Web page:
Context: Epidemiological studies have shown a progressive increase in insulin resistance (IR) accompanying body weight gain and blood pressure (BP) increase. This has led to the consideration that hemodynamic effects of IR might depend on its relationship with body mass index (BMI) and BP. Objective: The aim of our study was to determine whether IR is associated with changes in hemodynamic indices of cardiovascular function across different categories of BMI (normal weight, overweight, and obese), and BP levels (normal, high normal, and hypertension). Design, Setting and Participants: This was a cross-sectional study conducted in a population sample of nondiabetic individuals (n = 731). Measures: Insulin resistance was evaluated with the homeostasis model assessment of insulin resistance (HOMA) and subjects were classified into quartiles according to HOMA index values. Synchronized beat-to-beat recordings of stroke volume (impedance cardiography) and R-R interval, along with repeated auscultatory BP measurements were performed. Derived hemodynamic parameters were computed and averaged. Results: Analysis of covariance adjusting for confounders showed significant differences for most hemodynamic parameters among different quartiles of HOMA index both in the general population and within each BMI and BP category. Overall, increasing values of HOMA index were associated with significantly higher BP; and reduced R-R interval, stroke index, cardiac index, pre-ejection period and left ventricular ejection time (P <.01) across different categories of BMI and BP. Conclusions: These findings suggest that even small increases in HOMA index (not necessarily in the range to define IR) may induce significant changes on indices of cardiovascular function even in normal-weight and normotensive subjects, emphasizing the importance of IR at an early stage of the cardiovascular risk continuum.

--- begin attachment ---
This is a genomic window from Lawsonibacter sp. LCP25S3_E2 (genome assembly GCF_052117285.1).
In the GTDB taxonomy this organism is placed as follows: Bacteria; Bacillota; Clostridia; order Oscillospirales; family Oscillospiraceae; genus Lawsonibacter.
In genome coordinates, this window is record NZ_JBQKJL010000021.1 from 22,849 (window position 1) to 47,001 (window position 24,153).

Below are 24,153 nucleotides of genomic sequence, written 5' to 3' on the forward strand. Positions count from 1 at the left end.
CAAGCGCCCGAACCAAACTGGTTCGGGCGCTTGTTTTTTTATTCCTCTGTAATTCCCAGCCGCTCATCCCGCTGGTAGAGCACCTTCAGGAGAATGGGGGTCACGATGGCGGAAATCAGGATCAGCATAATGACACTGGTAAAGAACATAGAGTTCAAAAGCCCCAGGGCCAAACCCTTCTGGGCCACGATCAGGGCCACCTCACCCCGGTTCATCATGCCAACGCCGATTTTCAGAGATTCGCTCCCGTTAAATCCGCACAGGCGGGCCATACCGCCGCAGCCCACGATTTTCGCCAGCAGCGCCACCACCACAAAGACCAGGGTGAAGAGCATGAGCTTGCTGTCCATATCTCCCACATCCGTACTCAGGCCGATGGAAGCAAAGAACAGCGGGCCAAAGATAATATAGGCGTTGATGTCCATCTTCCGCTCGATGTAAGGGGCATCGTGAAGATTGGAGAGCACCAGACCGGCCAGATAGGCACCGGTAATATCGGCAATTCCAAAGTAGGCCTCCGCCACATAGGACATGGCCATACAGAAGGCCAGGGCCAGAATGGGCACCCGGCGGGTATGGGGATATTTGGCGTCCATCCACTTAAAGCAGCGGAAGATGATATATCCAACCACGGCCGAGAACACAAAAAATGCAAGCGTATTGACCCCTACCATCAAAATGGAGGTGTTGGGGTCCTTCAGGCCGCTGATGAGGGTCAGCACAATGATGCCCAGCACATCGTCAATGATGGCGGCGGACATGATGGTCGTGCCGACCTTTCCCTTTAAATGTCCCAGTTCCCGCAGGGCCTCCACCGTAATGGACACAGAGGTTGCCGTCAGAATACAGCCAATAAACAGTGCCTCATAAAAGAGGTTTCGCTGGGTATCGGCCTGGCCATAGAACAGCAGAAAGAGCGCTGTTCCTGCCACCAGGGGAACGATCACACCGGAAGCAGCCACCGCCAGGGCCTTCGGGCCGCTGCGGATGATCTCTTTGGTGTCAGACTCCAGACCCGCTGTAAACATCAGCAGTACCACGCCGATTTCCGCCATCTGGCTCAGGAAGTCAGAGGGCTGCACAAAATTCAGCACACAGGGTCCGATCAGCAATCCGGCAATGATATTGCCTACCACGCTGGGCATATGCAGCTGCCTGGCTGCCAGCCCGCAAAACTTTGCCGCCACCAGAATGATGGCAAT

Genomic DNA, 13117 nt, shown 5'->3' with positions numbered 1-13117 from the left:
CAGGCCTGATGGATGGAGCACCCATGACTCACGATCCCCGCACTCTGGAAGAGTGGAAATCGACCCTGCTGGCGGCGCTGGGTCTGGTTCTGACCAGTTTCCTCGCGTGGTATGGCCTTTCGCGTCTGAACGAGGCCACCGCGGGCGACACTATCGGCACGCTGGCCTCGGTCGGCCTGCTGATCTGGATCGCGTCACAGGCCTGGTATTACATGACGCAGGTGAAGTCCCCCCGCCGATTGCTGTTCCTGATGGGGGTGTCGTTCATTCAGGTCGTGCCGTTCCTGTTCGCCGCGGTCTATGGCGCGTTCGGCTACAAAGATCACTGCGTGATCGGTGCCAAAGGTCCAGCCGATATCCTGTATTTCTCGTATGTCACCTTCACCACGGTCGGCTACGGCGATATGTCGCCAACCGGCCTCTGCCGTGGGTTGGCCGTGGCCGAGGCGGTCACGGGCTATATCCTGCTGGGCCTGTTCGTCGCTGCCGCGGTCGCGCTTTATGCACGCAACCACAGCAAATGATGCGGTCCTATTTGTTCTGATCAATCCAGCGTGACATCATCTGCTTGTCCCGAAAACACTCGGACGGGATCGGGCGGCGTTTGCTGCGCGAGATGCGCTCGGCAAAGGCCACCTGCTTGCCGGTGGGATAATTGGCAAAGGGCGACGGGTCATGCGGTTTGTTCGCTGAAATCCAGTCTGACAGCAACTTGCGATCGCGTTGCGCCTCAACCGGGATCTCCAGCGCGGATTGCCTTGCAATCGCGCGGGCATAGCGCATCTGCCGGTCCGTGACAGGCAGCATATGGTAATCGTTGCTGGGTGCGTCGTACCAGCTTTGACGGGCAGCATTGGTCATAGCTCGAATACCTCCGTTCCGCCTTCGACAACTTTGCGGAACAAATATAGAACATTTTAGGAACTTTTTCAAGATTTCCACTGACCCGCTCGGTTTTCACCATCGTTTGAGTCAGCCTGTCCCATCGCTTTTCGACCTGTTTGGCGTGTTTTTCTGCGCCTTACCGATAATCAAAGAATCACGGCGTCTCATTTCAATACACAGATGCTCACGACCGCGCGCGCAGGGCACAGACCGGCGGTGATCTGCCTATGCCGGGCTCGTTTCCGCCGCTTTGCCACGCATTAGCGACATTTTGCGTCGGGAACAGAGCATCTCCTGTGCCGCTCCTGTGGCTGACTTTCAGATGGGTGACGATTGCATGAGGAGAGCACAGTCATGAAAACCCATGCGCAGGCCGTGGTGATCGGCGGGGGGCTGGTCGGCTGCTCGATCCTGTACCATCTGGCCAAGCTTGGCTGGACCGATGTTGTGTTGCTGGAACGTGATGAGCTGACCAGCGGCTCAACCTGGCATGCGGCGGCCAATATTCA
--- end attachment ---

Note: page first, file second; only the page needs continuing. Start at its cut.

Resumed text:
ASJC Scopus subject areas
- Clinical Biochemistry
- Biochemistry, medical
- Endocrinology, Diabetes and Metabolism